Yeshua Ha-Nozri

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The story of Bulgakov's Yeshua Ha-Nozri and his death differs from the Jesus of Nazareth in the gospels on many aspects. It starts at the moment that Yeshua is arrested and brought to the Roman procurator Pontius Pilate. Yeshua turns out to be an ordinary man, with an extreme empathy, but his words are often interpreted wrongly.

According to the gospel of Matthew, Jesus is an energetic character who pinches into the high priests, fills people with awe and who fears no authority. Like he's not afraid of Pilate. 27:11 - «Meanwhile Jesus stood before the governor, and the governor asked him, 'Are you the king of the Jews?'. 'Yes, it is as you say,' Jesus replied».

But Yeshua Ha-Nozri in the novel has another personality than the Jesus of the gospels. Sometimes he's funny, sometimes cowardly, sometimes manipulative. He makes it look like he never wanted the commotion he caused. He even takes distance from what the evangelist Matthew writes about him, as shown in the following excerpt from his dscussion with Pilate. Pilate asked him if he had called on the people to destroy the temple building, and Yeshua replied that the people haven't any learning and have confused everything he told them. Pilate warns him not to pretend that he's a madman. But...

- «No, no, Hegemon», the arrested man said, straining all over in his wish to convince, «there's one with a goatskin parchment who follows me, follows me and keeps writing all the time. But once I peeked into this parchment and was horrified. I said decidedly nothing of what's written there. I implored him: 'Burn your parchment, I beg you!' But he tore it out of my hands and ran away.»

- «Who is that?» Pilate asked squeamishly and touched his temple with his hand.

- «Matthew Levi,» the prisoner explained willingly. «He used to be a tax collector...»

A little later, Yeshua manipulates the situation when he notices that Pilate has got a headache. He succeeds in relieving the pain, and he inspires confidence from the procurator. Pilate tries to counter Jesus' death penalty. He considers declaring him mentally disturbed and to ban him to Caesarea Stratonova on the Mediterrean, where is his own residence as well. Unfortunately he doesn't succeed. After his negotiation with the Jewish high priest Joseph Kaifa, the chairman of the Sanhedrin, there is decided that not Yeshua, but the more dangerous Bar-Rabban will be released. So Yeshua is executed on a pole on Bald Mountain, together with the rabble-rousers Dysmas and Gestas.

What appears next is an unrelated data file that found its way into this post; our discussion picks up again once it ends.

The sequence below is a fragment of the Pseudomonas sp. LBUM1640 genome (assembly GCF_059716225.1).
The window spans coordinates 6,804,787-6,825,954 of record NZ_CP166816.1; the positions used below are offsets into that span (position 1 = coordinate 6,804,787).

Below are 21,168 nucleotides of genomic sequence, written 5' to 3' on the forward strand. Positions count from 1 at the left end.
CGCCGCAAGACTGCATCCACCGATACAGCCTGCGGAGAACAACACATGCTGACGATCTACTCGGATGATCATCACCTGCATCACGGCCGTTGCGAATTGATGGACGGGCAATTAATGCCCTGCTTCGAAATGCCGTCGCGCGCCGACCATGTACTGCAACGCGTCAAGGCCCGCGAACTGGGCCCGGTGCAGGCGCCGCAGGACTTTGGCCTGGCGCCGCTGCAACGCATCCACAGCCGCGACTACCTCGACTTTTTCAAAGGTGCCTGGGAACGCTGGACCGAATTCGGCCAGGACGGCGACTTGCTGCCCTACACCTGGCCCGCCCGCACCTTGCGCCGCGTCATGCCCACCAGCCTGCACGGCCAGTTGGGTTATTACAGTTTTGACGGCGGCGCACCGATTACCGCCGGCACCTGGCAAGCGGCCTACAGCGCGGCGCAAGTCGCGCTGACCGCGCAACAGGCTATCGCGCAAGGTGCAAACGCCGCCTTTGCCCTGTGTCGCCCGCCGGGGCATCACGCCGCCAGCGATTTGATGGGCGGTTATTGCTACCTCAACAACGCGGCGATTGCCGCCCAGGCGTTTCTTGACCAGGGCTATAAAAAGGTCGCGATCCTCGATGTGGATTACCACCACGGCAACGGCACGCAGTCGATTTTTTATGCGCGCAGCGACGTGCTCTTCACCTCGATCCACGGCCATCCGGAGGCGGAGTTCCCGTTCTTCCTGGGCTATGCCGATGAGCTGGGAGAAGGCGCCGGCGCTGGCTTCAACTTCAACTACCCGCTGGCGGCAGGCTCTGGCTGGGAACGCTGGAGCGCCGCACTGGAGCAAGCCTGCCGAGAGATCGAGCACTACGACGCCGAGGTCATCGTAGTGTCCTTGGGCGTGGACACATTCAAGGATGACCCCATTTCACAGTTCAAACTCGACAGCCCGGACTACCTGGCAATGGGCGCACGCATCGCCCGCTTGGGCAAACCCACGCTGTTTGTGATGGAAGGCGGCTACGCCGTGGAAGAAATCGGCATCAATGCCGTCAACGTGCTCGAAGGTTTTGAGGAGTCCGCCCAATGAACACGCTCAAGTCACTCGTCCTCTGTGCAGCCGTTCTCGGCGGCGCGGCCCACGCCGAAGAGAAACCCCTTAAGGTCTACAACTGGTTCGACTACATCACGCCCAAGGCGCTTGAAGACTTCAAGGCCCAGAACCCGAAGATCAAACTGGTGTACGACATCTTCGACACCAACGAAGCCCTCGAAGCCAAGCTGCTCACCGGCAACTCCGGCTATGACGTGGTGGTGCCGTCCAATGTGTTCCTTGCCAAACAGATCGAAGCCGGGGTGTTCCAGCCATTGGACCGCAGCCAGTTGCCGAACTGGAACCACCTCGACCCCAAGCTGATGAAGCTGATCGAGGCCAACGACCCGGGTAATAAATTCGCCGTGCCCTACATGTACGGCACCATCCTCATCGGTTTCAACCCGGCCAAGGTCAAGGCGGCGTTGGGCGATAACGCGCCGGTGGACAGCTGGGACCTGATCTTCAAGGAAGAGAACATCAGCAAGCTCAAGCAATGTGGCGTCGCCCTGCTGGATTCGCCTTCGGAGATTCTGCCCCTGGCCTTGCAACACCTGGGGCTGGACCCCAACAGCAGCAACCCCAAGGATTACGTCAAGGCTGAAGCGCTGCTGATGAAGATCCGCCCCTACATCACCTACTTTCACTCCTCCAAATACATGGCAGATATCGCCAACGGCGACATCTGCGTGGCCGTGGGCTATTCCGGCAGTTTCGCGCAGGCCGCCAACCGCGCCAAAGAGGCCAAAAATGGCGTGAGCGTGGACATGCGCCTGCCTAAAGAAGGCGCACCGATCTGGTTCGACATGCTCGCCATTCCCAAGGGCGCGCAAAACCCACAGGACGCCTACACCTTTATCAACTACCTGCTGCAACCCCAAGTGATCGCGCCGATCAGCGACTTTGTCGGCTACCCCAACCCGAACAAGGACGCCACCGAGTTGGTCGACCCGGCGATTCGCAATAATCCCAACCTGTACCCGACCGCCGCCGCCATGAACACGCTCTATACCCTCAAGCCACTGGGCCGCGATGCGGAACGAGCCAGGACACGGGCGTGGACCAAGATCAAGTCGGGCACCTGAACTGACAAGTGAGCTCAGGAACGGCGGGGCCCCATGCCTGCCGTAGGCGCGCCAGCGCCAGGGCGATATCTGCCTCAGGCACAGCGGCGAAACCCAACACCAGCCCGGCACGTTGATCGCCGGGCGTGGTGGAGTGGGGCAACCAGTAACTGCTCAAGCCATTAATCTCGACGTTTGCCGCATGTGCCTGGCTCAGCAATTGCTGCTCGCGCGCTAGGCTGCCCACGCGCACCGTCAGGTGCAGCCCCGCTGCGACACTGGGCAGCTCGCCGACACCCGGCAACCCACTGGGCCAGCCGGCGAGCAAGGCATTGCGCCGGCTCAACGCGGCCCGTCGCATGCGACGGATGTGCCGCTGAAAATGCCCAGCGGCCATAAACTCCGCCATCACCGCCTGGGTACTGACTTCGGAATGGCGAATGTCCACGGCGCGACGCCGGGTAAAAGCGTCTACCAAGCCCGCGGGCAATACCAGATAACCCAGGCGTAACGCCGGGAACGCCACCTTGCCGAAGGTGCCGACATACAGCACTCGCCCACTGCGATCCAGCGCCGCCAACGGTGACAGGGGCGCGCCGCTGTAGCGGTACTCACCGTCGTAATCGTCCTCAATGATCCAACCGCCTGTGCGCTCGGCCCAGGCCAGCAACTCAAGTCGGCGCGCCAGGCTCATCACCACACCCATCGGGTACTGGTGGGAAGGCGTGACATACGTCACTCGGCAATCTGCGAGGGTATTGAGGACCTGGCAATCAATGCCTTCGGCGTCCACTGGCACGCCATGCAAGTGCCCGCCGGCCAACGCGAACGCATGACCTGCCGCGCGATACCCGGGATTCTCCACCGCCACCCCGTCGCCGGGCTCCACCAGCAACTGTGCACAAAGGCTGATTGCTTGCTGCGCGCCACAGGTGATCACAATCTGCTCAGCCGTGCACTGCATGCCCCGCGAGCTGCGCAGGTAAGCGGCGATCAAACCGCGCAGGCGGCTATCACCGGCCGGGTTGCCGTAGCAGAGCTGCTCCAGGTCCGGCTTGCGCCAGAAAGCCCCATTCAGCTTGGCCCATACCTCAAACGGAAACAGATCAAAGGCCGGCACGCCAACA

In Bulgakov's text Yeshua dies from the spear, while in the gospel according to John 19:34, Christ has been pierced when he was already dead.

After having been pricked in the heart, Yeshua twitched and whispered: «Hegemon», and died. . Bulgakov’s version of Yeshua’s last words is also different from what the gospels said. According to Matthew (27: 46), (Mark 15:33) and the apocryphal gospel of Nicodemus (VIII, 3), Jesus cried out in a loud voice, saying: «Ηλει ηλει λεμα σαβαχθανι?» [Eli, Eli, lama sabakhthani] or «My God, my God, why have you forsaken me?». This phrase by Jesus is a quote from King David (1040 BC-970 BC) taken from the book of Psalms, chapter 22.

The other evangelists describe quite different words. Luke (23:43-46) wrote that Jesus had cried out in a loud voice, saying: «Father, into thy hands I commend my spirit» and according to John (19: 30), Jesus said, «It is finished» when he had received the drink.


Yeshua Ha-Nozri means Jesus of Nazareth in Aramaic. The Aramaic name ישוע [Yeshua] means the Lord is salvation. The name הנצרי [Ha-Nozri] means from Nazareth, the city in Galilea where, according to the gospels, Jesus lived before he started his public life.

It is not sure, however, if it is really the biblical place of Nazareth which is meant. Bulgakov is not clear about the place where Yeshua lived. In chapter 2, Yeshua said to Pilate that he comes from Gamala, but in chapter 26, Yeshua is described as the En-Sarid begger, coming from النَّاصِرَة [En-Sarid], the Arabic name for Nazareth.

Bulgakov supposes that the reader knows the Bible a little. He bases his story about Yeshua on the gospel of Matthew. But he uses the Aramaic names, which are historically more accurate: Yeshua instead of Jesus, Yershalaim for Jerusalem, Kiriath for Karioth, he investigated it thouroughly.

There are many references to the Soviet system in the biblical chapters of the novel. Caesarea Stratonova refers to the luxury dachas of the Sovjet apparatshiks, the progress of the establishment of the ratification of Yeshua's death penalty reminds of the arranged interrogations and verdicts in the Stalin era. The investigations and the manipulative constructions of Aphranius closely resemble the activities of the secret service NKVD, including the rewriting of history and the development of a propaganda strategy.

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